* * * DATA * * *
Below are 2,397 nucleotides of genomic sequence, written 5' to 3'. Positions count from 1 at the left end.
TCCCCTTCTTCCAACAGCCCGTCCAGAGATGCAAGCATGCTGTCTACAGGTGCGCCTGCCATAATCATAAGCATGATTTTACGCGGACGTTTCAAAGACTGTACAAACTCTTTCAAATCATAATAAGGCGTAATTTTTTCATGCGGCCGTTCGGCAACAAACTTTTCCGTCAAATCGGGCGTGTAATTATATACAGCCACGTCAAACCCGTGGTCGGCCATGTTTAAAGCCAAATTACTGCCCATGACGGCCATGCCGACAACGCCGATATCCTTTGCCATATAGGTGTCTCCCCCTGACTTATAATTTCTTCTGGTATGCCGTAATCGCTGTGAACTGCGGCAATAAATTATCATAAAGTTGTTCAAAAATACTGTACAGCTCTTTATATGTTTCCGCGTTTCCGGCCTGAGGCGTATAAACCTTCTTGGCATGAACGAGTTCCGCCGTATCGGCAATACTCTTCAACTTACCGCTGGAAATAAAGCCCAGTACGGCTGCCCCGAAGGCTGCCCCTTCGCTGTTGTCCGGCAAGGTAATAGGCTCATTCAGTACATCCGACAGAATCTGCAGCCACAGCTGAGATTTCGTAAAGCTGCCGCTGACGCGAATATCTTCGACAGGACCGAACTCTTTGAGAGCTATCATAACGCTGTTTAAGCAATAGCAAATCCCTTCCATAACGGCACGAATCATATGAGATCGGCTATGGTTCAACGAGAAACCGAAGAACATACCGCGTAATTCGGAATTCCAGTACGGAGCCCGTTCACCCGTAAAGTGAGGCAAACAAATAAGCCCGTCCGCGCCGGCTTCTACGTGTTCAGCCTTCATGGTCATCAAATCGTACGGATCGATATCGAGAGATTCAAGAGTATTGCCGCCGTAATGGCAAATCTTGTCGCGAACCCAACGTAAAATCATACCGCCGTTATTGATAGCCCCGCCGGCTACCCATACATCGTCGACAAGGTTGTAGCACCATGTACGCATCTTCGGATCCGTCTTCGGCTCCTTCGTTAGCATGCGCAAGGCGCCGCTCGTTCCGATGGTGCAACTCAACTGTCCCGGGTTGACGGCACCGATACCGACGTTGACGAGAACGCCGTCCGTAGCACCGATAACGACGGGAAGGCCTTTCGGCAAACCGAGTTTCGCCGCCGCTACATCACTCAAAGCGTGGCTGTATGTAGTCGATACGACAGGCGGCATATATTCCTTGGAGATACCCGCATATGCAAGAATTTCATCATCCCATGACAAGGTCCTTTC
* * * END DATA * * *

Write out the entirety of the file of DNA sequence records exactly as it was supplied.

Below are 2,397 nucleotides of genomic sequence, written 5' to 3'. Positions count from 1 at the left end.
TCCCCTTCTTCCAACAGCCCGTCCAGAGATGCAAGCATGCTGTCTACAGGTGCGCCTGCCATAATCATAAGCATGATTTTACGCGGACGTTTCAAAGACTGTACAAACTCTTTCAAATCATAATAAGGCGTAATTTTTTCATGCGGCCGTTCGGCAACAAACTTTTCCGTCAAATCGGGCGTGTAATTATATACAGCCACGTCAAACCCGTGGTCGGCCATGTTTAAAGCCAAATTACTGCCCATGACGGCCATGCCGACAACGCCGATATCCTTTGCCATATAGGTGTCTCCCCCTGACTTATAATTTCTTCTGGTATGCCGTAATCGCTGTGAACTGCGGCAATAAATTATCATAAAGTTGTTCAAAAATACTGTACAGCTCTTTATATGTTTCCGCGTTTCCGGCCTGAGGCGTATAAACCTTCTTGGCATGAACGAGTTCCGCCGTATCGGCAATACTCTTCAACTTACCGCTGGAAATAAAGCCCAGTACGGCTGCCCCGAAGGCTGCCCCTTCGCTGTTGTCCGGCAAGGTAATAGGCTCATTCAGTACATCCGACAGAATCTGCAGCCACAGCTGAGATTTCGTAAAGCTGCCGCTGACGCGAATATCTTCGACAGGACCGAACTCTTTGAGAGCTATCATAACGCTGTTTAAGCAATAGCAAATCCCTTCCATAACGGCACGAATCATATGAGATCGGCTATGGTTCAACGAGAAACCGAAGAACATACCGCGTAATTCGGAATTCCAGTACGGAGCCCGTTCACCCGTAAAGTGAGGCAAACAAATAAGCCCGTCCGCGCCGGCTTCTACGTGTTCAGCCTTCATGGTCATCAAATCGTACGGATCGATATCGAGAGATTCAAGAGTATTGCCGCCGTAATGGCAAATCTTGTCGCGAACCCAACGTAAAATCATACCGCCGTTATTGATAGCCCCGCCGGCTACCCATACATCGTCGACAAGGTTGTAGCACCATGTACGCATCTTCGGATCCGTCTTCGGCTCCTTCGTTAGCATGCGCAAGGCGCCGCTCGTTCCGATGGTGCAACTCAACTGTCCCGGGTTGACGGCACCGATACCGACGTTGACGAGAACGCCGTCCGTAGCACCGATAACGACGGGAAGGCCTTTCGGCAAACCGAGTTTCGCCGCCGCTACATCACTCAAAGCGTGGCTGTATGTAGTCGATACGACAGGCGGCATATATTCCTTGGAGATACCCGCATATGCAAGAATTTCATCATCCCATGACAAGGTCCTTTC